Talk about bad employer decisions when it comes to accommodating employees with a disability. All Linda Atkins wanted was to keep orange juice at her cash register in case she needed it for her diabetes. Her manager refused. So, when Atkins on two occasions felt a diabetic episode coming on she grabbed an OJ from the nearby cooler and drank it. She later disclosed during a store audit that she had done so. Dollar General fired Atkins for violating its “anti-grazing” policy. That policy required employees to first pay for items before using or consuming them. The jury awarded Atkins $27,565 in back pay and $250,000 in compensatory damages. The court awarded Atkins’ lawyers $445,322 in attorney’s fees and $1,677 in expenses.
The federal Sixth Circuit Court of Appeals (which covers Ohio and three other states) upheld the awards. First, it agreed that Atkins had requested a reasonable accommodation but the company failed to talk it over with her. Employers have a legal obligation to discuss possible accommodations with disabled employees. Second, Dollar General discriminated against Atkins by terminating her because of her disability. The Court likened the situation to one where a teacher with mobility problems asks for assignment to a first-floor classroom, is refused, and is then fired for being late to class after he took too long to climb the stairs between periods. In language helpful to employees, the Court clarified that “failing to provide a protected employee a reasonable accommodation constitutes direct evidence of discrimination.”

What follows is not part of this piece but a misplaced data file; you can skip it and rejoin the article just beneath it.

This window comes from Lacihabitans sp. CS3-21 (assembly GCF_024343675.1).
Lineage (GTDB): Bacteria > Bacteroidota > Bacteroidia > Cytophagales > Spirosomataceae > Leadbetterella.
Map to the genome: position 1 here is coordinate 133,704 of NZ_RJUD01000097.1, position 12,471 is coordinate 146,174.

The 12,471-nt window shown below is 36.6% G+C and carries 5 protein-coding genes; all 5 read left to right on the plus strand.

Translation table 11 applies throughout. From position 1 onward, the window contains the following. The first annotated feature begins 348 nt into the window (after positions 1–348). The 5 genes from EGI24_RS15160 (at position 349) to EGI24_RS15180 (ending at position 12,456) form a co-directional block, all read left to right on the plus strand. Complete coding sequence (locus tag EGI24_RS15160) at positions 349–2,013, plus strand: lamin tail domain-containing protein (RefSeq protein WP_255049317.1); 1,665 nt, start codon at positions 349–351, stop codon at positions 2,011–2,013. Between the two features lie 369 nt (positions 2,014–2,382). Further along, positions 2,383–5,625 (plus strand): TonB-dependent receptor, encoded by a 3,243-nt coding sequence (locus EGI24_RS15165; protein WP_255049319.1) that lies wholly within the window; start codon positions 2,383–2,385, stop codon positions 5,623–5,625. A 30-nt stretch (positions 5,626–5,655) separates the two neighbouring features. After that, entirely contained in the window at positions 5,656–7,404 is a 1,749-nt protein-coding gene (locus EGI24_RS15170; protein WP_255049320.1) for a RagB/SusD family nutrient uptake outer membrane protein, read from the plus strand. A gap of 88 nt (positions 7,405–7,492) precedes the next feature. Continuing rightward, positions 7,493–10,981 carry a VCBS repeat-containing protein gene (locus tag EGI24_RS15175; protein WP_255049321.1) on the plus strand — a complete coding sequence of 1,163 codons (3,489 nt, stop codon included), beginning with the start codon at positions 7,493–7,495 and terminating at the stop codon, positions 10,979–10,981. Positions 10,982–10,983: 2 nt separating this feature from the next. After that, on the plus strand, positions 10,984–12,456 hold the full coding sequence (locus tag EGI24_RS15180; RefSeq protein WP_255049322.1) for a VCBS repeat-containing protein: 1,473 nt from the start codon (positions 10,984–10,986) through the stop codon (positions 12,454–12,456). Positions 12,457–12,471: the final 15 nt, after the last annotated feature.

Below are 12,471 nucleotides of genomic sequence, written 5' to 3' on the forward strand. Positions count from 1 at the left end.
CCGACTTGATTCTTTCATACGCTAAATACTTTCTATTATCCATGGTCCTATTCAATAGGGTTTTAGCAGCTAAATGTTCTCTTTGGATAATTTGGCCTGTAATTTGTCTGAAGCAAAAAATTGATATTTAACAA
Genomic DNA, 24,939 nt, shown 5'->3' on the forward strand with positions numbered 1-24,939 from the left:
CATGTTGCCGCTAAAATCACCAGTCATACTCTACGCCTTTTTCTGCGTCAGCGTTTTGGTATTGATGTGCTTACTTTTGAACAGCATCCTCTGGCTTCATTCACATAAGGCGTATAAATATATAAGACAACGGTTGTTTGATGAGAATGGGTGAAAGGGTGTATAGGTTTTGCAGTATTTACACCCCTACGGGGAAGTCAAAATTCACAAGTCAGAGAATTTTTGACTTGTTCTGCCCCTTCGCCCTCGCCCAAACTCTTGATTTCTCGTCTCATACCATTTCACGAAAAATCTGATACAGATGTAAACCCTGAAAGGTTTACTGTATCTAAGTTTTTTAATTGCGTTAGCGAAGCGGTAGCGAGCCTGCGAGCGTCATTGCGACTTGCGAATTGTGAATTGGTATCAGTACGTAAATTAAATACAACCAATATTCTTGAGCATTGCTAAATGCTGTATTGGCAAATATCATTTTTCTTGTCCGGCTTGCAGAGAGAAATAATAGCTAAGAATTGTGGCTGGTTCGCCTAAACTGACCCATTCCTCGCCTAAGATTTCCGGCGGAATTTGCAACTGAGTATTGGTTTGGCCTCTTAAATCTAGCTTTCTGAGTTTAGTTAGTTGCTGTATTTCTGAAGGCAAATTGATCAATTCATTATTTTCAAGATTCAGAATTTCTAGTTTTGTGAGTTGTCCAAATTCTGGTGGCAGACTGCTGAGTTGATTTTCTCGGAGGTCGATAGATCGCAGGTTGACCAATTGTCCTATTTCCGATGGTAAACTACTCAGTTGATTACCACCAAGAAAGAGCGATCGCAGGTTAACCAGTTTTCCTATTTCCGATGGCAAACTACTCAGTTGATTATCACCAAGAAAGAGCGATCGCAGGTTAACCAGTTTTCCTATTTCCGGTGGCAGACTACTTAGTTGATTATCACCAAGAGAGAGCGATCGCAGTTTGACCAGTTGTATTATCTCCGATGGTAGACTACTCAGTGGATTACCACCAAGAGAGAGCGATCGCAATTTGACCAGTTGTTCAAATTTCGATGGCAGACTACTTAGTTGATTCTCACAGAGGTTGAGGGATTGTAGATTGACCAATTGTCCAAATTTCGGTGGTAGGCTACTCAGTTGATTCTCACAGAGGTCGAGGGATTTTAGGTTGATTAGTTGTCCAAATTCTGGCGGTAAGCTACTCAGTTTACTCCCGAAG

Dollar General paid a high price. How much did the orange juice cost? $1.69 a bottle. Plaintiff’s employment lawyers just love stupid employers. They make things easy.
Contact Cleveland, Ohio attorney David W. Neel if you have questions about disability discrimination or any employment law matter. Call 216-522-0011 for a free consultation.